The poxviruses (family Poxviridae) cause illness characterized by generalized or localized cutaneous lesions, and most member viruses have broad host ranges. The overall broad host range of this family is demonstrated by the two subfamilies of the Poxviridae. The subfamily Entomopoxvirinae infects insects, and the subfamily Chordopoxvirinae infects vertebrates; the latter consists of eight genera, and other “unclassified chordopoxviruses.” The classified genera are Orthopoxvirus, Parapoxvirus, Avipoxvirus, Capripoxvirus, Leporipoxvirus, Suipoxvirus, Molluscipoxvirus, and Yatapoxvirus.
Poxvirus infections of humans, cattle, sheep, goats, companion animals, birds, and zoo animals have been reported worldwide (2
) but in general represent an underappreciated cause of health care utilization. Within the United States, until recently the international classification of diseases (ICD) codes were not available for many of these virus infections. Poxvirus infections can be clinically confused with other cutaneous disease, and other poxviruses are emerging or reemerging infections in various parts of the world. The majority of human poxvirus infections are zoonotic. Poxvirus infections are also a significant burden to agricultural communities. Capripoxvirus infections of ruminants cause significant morbidity and mortality. Parapoxvirus infections of ruminants and their handlers are endemic in the United States and worldwide; infected humans often turn to veterinarians for diagnostic assistance (14
). Human monkeypox (an orthopoxvirus) is an emerging infection with smallpox-like characteristics that was introduced into the United States in 2003 via global commerce in the exotic pet animal trade. The evolution of monkeypox virus and its two major clades in Africa represents an incompletely understood emerging infectious risk. Smallpox, caused by variola virus, an eradicated disease, remains a significant biothreat agent of international concern and the subject of World Health Organization-approved research activities. A recent study on health care utilization for the other nonzoonotic human poxvirus infections (21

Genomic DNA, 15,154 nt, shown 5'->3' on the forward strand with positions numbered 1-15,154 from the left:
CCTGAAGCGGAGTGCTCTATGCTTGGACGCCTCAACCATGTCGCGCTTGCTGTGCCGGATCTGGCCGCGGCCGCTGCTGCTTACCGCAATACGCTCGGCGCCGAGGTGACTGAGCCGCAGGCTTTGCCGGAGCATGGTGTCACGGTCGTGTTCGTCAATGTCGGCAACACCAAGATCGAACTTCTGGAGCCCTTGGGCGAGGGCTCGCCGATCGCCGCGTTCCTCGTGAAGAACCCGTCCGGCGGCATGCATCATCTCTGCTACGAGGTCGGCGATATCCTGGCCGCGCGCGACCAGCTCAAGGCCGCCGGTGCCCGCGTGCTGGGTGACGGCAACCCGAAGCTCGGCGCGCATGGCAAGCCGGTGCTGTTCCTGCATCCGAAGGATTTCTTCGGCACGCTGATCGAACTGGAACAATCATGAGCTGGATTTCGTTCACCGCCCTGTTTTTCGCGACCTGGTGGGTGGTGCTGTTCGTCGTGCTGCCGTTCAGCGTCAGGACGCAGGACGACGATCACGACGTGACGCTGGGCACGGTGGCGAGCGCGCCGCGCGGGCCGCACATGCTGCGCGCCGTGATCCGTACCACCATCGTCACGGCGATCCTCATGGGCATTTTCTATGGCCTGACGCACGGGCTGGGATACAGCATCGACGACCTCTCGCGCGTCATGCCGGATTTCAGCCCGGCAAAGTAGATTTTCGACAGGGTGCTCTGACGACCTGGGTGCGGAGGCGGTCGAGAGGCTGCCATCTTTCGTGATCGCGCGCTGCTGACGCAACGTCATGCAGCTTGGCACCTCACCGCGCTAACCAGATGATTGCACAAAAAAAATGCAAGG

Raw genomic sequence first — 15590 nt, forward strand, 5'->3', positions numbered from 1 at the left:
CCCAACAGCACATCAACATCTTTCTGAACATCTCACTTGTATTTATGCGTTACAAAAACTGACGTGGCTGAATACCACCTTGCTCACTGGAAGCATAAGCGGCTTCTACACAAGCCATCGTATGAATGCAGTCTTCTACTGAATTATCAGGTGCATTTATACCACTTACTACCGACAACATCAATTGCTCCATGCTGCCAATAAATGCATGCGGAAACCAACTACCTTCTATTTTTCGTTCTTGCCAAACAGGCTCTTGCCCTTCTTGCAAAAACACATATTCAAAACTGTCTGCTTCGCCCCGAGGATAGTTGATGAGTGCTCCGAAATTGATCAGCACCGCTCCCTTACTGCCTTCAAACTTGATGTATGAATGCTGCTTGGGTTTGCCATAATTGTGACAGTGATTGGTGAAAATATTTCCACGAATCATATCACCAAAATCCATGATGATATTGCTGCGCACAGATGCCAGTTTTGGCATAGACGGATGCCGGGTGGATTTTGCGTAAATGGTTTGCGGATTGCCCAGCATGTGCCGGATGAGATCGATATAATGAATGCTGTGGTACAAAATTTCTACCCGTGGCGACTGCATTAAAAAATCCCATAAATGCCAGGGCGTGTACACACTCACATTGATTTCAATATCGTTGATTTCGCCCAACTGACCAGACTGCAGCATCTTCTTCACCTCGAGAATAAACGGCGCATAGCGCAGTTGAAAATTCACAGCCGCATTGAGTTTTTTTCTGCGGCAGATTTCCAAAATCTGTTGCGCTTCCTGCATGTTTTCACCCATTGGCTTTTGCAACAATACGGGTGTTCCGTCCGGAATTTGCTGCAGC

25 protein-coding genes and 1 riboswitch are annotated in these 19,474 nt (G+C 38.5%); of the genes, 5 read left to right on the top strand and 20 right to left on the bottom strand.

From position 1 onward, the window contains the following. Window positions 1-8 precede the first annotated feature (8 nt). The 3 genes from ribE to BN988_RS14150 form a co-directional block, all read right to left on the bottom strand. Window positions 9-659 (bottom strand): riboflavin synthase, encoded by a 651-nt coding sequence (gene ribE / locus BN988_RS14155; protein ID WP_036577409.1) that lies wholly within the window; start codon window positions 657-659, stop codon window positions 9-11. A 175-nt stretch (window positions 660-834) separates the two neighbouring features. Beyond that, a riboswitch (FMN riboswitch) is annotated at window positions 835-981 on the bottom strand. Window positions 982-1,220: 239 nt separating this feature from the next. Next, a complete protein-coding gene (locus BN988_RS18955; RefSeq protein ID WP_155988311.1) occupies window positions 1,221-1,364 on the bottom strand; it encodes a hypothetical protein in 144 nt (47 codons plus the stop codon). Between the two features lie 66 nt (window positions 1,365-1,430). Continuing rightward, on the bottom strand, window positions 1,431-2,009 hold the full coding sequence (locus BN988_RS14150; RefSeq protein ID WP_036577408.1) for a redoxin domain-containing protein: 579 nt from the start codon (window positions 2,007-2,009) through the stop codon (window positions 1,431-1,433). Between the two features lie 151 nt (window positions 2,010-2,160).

) began to define the burden (22/10,000 health care visits) of molluscum contagiosum infections in the community. Over the past 5 years, an increasing number of potential poxvirus therapies have been studied. Better diagnostics targeting poxviruses as the cause of cutaneous infections will decrease the inappropriate treatment of these infections. For instance, parapoxvirus infections are often misdiagnosed as cutaneous anthrax, which unnecessarily contributes to overuse of antibacterial agents. By using effective therapies and prevention measures, after appropriate diagnosis, the interhuman transmissibility of poxvirus infections will be reduced, and days lost from work will be reduced.
Poxviruses represent one of largest viruses known and replicate in the cytoplasm of the infected cell and encode most enzymes for their life cycle. The genomes of poxviruses are a linear double-stranded DNA genome in the range of 134 kb (Parapoxvirus) to 330 kb (Avipoxvirus) and encode more than 130 genes. The central region, comprised of nearly 100 genes which encode viral gene expression, DNA replication, and virion formation, has a structural arrangement that is conserved in most chordopoxviruses. Between genera of chordopoxviruses, host specificity and genome sequence have diverged. Interestingly, the chordopoxviruses have two distinct types of genome based on GC content: parapoxviruses, molluscipoxviruses, and crocodilepox virus (an unclassified poxvirus most similar to molluscipoxvirus) have high GC contents (>60%); the genomes of the other six genera of chordopoxvirus have a low GC (30 to 40%) content. The evolutionary factors for this divergence are unknown.
The preponderance of data suggests that although the poxviruses can readily recombine under tissue culture conditions (23
), the genomes are quite stable in evolutionary time (15
). To develop a PCR assay, or assays, which could easily be used to screen for the presence of a poxvirus in a clinical sample, we developed two PCR signatures, one that would be expected to amplify nucleic acid from poxviruses with high GC content (high-GC PCR) while the other would be expected to amplify nucleic acid from most poxviruses with low GC content (low-GC PCR).
In this study, we describe the design and validation of the two new pan-chordopoxvirus standard PCR assays using over 150 chordopoxvirus isolates. We also describe the use of these new PCR assays to diagnose and discover previously unknown poxviruses as the cause of infections based on the sequence information from the resultant PCR amplicons.